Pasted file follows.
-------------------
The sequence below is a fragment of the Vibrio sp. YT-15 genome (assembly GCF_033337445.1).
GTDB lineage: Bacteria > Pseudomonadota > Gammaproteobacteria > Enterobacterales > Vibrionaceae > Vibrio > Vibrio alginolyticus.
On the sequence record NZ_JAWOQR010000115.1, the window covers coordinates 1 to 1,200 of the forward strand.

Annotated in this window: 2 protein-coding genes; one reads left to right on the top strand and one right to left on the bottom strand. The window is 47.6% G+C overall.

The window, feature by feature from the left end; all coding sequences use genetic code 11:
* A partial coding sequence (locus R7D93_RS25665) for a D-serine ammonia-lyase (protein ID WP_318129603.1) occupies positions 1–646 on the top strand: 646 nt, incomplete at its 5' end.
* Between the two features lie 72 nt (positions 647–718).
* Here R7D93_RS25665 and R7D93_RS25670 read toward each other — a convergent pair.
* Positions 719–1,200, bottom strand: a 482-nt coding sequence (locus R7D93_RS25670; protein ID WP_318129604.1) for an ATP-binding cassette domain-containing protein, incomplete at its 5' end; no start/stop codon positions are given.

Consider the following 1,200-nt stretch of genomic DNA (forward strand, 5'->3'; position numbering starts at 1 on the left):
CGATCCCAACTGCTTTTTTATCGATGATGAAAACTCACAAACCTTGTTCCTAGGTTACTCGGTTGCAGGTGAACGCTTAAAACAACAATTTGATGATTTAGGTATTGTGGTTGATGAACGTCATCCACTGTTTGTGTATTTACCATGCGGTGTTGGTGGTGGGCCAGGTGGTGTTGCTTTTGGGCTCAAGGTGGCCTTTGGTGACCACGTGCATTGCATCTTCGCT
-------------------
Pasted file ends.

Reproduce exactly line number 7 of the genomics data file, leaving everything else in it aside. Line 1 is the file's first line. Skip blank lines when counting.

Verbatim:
* Between the two features lie 72 nt (positions 647–718).